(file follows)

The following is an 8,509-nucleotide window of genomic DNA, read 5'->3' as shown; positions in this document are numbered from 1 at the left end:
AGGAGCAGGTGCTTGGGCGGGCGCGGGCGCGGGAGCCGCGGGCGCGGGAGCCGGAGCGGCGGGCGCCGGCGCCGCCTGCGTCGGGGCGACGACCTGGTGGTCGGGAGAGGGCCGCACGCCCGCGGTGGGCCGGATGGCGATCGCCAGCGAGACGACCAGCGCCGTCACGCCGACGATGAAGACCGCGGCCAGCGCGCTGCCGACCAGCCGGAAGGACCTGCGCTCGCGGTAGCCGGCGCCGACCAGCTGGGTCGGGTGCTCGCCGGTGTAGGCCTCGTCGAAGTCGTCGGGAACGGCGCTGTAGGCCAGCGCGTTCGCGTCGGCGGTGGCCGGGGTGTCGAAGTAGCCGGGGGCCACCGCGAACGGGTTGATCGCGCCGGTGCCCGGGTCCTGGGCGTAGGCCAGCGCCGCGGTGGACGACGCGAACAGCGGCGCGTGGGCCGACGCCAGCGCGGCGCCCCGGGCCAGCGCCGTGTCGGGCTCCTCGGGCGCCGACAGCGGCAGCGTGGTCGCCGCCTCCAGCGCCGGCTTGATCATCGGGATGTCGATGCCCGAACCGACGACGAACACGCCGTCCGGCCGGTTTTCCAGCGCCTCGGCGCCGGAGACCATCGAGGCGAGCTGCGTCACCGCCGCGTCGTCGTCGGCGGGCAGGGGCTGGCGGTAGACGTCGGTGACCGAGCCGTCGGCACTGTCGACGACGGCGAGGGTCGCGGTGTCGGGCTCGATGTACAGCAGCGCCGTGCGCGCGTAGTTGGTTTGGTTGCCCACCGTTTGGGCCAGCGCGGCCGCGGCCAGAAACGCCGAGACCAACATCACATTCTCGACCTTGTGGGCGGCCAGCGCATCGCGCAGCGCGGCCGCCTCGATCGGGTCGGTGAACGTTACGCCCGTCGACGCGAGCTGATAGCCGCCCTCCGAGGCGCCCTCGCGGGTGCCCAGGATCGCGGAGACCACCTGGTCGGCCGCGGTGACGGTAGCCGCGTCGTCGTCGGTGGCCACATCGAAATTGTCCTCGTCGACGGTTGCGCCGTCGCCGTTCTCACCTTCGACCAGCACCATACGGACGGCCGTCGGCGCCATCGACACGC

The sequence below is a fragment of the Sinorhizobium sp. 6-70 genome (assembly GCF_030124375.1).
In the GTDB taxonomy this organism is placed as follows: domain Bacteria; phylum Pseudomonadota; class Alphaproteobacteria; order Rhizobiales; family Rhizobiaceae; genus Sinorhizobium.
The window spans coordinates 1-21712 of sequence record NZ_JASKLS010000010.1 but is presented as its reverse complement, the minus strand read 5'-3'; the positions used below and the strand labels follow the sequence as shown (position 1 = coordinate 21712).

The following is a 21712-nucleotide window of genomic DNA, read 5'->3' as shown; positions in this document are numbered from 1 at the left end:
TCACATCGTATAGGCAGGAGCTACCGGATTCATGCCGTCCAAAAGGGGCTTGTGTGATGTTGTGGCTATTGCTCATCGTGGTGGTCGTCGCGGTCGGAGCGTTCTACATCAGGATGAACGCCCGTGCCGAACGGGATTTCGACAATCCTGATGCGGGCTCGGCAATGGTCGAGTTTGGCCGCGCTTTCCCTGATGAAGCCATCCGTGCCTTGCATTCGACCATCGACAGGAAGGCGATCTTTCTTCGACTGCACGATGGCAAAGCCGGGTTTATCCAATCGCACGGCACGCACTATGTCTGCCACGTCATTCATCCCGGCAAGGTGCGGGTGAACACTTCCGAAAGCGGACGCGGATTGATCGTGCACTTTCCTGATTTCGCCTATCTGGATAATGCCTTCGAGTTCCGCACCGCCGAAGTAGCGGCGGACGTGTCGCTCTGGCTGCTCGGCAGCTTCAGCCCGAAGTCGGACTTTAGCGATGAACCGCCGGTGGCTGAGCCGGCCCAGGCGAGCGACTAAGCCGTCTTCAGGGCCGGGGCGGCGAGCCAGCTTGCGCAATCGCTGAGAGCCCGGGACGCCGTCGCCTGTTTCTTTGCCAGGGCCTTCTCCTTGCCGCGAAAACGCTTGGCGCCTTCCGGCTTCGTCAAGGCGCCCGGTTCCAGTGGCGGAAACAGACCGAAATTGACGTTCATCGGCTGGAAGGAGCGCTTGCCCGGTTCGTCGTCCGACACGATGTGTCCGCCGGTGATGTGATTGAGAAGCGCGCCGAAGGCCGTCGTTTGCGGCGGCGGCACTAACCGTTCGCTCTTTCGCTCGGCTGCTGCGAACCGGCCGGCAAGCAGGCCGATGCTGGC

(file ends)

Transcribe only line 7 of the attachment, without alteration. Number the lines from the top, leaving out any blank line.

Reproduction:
TCACATCGTATAGGCAGGAGCTACCGGATTCATGCCGTCCAAAAGGGGCTTGTGTGATGTTGTGGCTATTGCTCATCGTGGTGGTCGTCGCGGTCGGAGCGTTCTACATCAGGATGAACGCCCGTGCCGAACGGGATTTCGACAATCCTGATGCGGGCTCGGCAATGGTCGAGTTTGGCCGCGCTTTCCCTGATGAAGCCATCCGTGCCTTGCATTCGACCATCGACAGGAAGGCGATCTTTCTTCGACTGCACGATGGCAAAGCCGGGTTTATCCAATCGCACGGCACGCACTATGTCTGCCACGTCATTCATCCCGGCAAGGTGCGGGTGAACACTTCCGAAAGCGGACGCGGATTGATCGTGCACTTTCCTGATTTCGCCTATCTGGATAATGCCTTCGAGTTCCGCACCGCCGAAGTAGCGGCGGACGTGTCGCTCTGGCTGCTCGGCAGCTTCAGCCCGAAGTCGGACTTTAGCGATGAACCGCCGGTGGCTGAGCCGGCCCAGGCGAGCGACTAAGCCGTCTTCAGGGCCGGGGCGGCGAGCCAGCTTGCGCAATCGCTGAGAGCCCGGGACGCCGTCGCCTGTTTCTTTGCCAGGGCCTTCTCCTTGCCGCGAAAACGCTTGGCGCCTTCCGGCTTCGTCAAGGCGCCCGGTTCCAGTGGCGGAAACAGACCGAAATTGACGTTCATCGGCTGGAAGGAGCGCTTGCCCGGTTCGTCGTCCGACACGATGTGTCCGCCGGTGATGTGATTGAGAAGCGCGCCGAAGGCCGTCGTTTGCGGCGGCGGCACTAACCGTTCGCTCTTTCGCTCGGCTGCTGCGAACCGGCCGGCAAGCAGGCCGATGCTGGC